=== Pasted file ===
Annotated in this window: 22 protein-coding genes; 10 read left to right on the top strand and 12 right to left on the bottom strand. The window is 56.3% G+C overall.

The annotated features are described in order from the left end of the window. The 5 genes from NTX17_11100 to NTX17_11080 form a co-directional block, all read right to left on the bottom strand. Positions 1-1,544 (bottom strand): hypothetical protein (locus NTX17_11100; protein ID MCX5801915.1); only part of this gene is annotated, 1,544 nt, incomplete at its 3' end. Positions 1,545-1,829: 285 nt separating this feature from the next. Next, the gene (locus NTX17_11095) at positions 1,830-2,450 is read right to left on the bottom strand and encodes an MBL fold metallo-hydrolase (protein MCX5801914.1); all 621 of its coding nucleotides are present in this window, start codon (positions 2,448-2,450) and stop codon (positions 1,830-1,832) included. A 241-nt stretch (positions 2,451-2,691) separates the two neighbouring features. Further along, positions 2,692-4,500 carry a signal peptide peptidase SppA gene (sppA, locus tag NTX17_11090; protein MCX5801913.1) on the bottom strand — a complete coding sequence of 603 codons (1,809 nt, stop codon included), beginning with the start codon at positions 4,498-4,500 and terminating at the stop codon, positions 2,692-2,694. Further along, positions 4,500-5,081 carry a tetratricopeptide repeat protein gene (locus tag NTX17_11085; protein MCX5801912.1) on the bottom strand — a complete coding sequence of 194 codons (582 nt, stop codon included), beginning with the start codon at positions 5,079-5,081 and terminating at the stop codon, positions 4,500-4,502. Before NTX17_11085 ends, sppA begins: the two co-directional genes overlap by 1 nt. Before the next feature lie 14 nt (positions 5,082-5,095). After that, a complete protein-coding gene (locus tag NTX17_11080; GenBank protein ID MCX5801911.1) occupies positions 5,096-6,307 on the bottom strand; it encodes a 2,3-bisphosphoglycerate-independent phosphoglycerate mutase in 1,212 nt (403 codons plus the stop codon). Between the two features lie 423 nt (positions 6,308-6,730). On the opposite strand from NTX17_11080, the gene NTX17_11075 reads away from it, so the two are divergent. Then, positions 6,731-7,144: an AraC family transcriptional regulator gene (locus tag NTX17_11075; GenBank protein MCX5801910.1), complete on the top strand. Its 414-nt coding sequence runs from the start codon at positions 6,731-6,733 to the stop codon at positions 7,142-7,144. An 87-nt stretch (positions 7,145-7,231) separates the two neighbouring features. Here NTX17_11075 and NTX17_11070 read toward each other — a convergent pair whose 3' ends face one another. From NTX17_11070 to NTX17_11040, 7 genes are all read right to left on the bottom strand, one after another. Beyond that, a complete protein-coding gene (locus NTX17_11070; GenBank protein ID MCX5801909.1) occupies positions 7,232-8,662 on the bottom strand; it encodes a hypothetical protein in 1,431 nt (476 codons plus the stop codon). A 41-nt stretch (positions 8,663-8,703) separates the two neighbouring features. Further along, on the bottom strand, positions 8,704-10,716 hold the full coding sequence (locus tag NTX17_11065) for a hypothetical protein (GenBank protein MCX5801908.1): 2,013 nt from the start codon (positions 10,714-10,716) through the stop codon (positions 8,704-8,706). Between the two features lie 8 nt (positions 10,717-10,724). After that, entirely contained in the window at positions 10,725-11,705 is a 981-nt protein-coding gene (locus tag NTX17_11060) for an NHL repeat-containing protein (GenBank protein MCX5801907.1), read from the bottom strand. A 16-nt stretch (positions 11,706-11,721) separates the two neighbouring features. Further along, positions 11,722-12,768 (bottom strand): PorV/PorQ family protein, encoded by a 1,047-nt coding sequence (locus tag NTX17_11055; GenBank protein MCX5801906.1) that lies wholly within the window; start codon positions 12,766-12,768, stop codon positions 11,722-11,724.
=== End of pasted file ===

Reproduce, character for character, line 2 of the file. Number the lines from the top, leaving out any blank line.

The annotated features are described in order from the left end of the window. The 5 genes from NTX17_11100 to NTX17_11080 form a co-directional block, all read right to left on the bottom strand. Positions 1-1,544 (bottom strand): hypothetical protein (locus NTX17_11100; protein ID MCX5801915.1); only part of this gene is annotated, 1,544 nt, incomplete at its 3' end. Positions 1,545-1,829: 285 nt separating this feature from the next. Next, the gene (locus NTX17_11095) at positions 1,830-2,450 is read right to left on the bottom strand and encodes an MBL fold metallo-hydrolase (protein MCX5801914.1); all 621 of its coding nucleotides are present in this window, start codon (positions 2,448-2,450) and stop codon (positions 1,830-1,832) included. A 241-nt stretch (positions 2,451-2,691) separates the two neighbouring features. Further along, positions 2,692-4,500 carry a signal peptide peptidase SppA gene (sppA, locus tag NTX17_11090; protein MCX5801913.1) on the bottom strand — a complete coding sequence of 603 codons (1,809 nt, stop codon included), beginning with the start codon at positions 4,498-4,500 and terminating at the stop codon, positions 2,692-2,694. Further along, positions 4,500-5,081 carry a tetratricopeptide repeat protein gene (locus tag NTX17_11085; protein MCX5801912.1) on the bottom strand — a complete coding sequence of 194 codons (582 nt, stop codon included), beginning with the start codon at positions 5,079-5,081 and terminating at the stop codon, positions 4,500-4,502. Before NTX17_11085 ends, sppA begins: the two co-directional genes overlap by 1 nt. Before the next feature lie 14 nt (positions 5,082-5,095). After that, a complete protein-coding gene (locus tag NTX17_11080; GenBank protein ID MCX5801911.1) occupies positions 5,096-6,307 on the bottom strand; it encodes a 2,3-bisphosphoglycerate-independent phosphoglycerate mutase in 1,212 nt (403 codons plus the stop codon). Between the two features lie 423 nt (positions 6,308-6,730). On the opposite strand from NTX17_11080, the gene NTX17_11075 reads away from it, so the two are divergent. Then, positions 6,731-7,144: an AraC family transcriptional regulator gene (locus tag NTX17_11075; GenBank protein MCX5801910.1), complete on the top strand. Its 414-nt coding sequence runs from the start codon at positions 6,731-6,733 to the stop codon at positions 7,142-7,144. An 87-nt stretch (positions 7,145-7,231) separates the two neighbouring features. Here NTX17_11075 and NTX17_11070 read toward each other — a convergent pair whose 3' ends face one another. From NTX17_11070 to NTX17_11040, 7 genes are all read right to left on the bottom strand, one after another. Beyond that, a complete protein-coding gene (locus NTX17_11070; GenBank protein ID MCX5801909.1) occupies positions 7,232-8,662 on the bottom strand; it encodes a hypothetical protein in 1,431 nt (476 codons plus the stop codon). A 41-nt stretch (positions 8,663-8,703) separates the two neighbouring features. Further along, on the bottom strand, positions 8,704-10,716 hold the full coding sequence (locus tag NTX17_11065) for a hypothetical protein (GenBank protein MCX5801908.1): 2,013 nt from the start codon (positions 10,714-10,716) through the stop codon (positions 8,704-8,706). Between the two features lie 8 nt (positions 10,717-10,724). After that, entirely contained in the window at positions 10,725-11,705 is a 981-nt protein-coding gene (locus tag NTX17_11060) for an NHL repeat-containing protein (GenBank protein MCX5801907.1), read from the bottom strand. A 16-nt stretch (positions 11,706-11,721) separates the two neighbouring features. Further along, positions 11,722-12,768 (bottom strand): PorV/PorQ family protein, encoded by a 1,047-nt coding sequence (locus tag NTX17_11055; GenBank protein MCX5801906.1) that lies wholly within the window; start codon positions 12,766-12,768, stop codon positions 11,722-11,724.